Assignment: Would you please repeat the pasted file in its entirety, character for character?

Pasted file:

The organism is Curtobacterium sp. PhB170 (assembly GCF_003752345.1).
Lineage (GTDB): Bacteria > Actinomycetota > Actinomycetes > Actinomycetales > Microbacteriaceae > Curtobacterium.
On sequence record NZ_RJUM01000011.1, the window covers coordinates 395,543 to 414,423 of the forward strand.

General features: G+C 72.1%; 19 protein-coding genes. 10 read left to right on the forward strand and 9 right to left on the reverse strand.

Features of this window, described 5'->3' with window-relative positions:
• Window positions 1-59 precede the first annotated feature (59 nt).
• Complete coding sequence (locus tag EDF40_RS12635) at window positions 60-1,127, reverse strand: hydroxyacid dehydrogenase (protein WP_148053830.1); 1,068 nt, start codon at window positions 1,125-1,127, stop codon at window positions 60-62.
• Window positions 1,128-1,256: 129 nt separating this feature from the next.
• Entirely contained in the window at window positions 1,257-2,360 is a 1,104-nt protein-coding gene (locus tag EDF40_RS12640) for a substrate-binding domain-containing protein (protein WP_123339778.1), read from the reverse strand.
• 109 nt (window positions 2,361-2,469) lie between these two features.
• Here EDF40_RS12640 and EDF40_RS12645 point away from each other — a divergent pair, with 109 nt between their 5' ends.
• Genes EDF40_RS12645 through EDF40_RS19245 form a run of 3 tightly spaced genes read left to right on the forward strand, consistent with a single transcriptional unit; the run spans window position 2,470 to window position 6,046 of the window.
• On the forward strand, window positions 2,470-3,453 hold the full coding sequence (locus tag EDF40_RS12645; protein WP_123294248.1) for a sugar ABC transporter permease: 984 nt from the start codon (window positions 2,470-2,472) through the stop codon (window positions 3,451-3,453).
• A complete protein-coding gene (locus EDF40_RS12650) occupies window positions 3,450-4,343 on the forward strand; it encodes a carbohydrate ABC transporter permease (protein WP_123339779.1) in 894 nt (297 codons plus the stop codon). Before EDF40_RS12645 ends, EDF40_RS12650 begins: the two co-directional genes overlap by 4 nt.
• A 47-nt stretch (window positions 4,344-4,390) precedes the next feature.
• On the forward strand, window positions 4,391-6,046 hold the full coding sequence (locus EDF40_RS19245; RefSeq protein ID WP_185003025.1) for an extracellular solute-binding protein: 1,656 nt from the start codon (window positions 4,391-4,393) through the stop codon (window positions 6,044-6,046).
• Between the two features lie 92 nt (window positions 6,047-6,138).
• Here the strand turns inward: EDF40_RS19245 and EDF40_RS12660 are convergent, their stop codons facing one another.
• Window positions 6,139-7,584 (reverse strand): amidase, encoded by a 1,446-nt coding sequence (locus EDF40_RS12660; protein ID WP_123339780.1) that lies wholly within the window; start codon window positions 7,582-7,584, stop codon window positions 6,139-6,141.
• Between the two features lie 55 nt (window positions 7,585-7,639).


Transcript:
The organism is Curtobacterium sp. PhB170 (assembly GCF_003752345.1).
Lineage (GTDB): Bacteria > Actinomycetota > Actinomycetes > Actinomycetales > Microbacteriaceae > Curtobacterium.
On sequence record NZ_RJUM01000011.1, the window covers coordinates 395,543 to 414,423 of the forward strand.

General features: G+C 72.1%; 19 protein-coding genes. 10 read left to right on the forward strand and 9 right to left on the reverse strand.

Features of this window, described 5'->3' with window-relative positions:
• Window positions 1-59 precede the first annotated feature (59 nt).
• Complete coding sequence (locus tag EDF40_RS12635) at window positions 60-1,127, reverse strand: hydroxyacid dehydrogenase (protein WP_148053830.1); 1,068 nt, start codon at window positions 1,125-1,127, stop codon at window positions 60-62.
• Window positions 1,128-1,256: 129 nt separating this feature from the next.
• Entirely contained in the window at window positions 1,257-2,360 is a 1,104-nt protein-coding gene (locus tag EDF40_RS12640) for a substrate-binding domain-containing protein (protein WP_123339778.1), read from the reverse strand.
• 109 nt (window positions 2,361-2,469) lie between these two features.
• Here EDF40_RS12640 and EDF40_RS12645 point away from each other — a divergent pair, with 109 nt between their 5' ends.
• Genes EDF40_RS12645 through EDF40_RS19245 form a run of 3 tightly spaced genes read left to right on the forward strand, consistent with a single transcriptional unit; the run spans window position 2,470 to window position 6,046 of the window.
• On the forward strand, window positions 2,470-3,453 hold the full coding sequence (locus tag EDF40_RS12645; protein WP_123294248.1) for a sugar ABC transporter permease: 984 nt from the start codon (window positions 2,470-2,472) through the stop codon (window positions 3,451-3,453).
• A complete protein-coding gene (locus EDF40_RS12650) occupies window positions 3,450-4,343 on the forward strand; it encodes a carbohydrate ABC transporter permease (protein WP_123339779.1) in 894 nt (297 codons plus the stop codon). Before EDF40_RS12645 ends, EDF40_RS12650 begins: the two co-directional genes overlap by 4 nt.
• A 47-nt stretch (window positions 4,344-4,390) precedes the next feature.
• On the forward strand, window positions 4,391-6,046 hold the full coding sequence (locus EDF40_RS19245; RefSeq protein ID WP_185003025.1) for an extracellular solute-binding protein: 1,656 nt from the start codon (window positions 4,391-4,393) through the stop codon (window positions 6,044-6,046).
• Between the two features lie 92 nt (window positions 6,047-6,138).
• Here the strand turns inward: EDF40_RS19245 and EDF40_RS12660 are convergent, their stop codons facing one another.
• Window positions 6,139-7,584 (reverse strand): amidase, encoded by a 1,446-nt coding sequence (locus EDF40_RS12660; protein ID WP_123339780.1) that lies wholly within the window; start codon window positions 7,582-7,584, stop codon window positions 6,139-6,141.
• Between the two features lie 55 nt (window positions 7,585-7,639).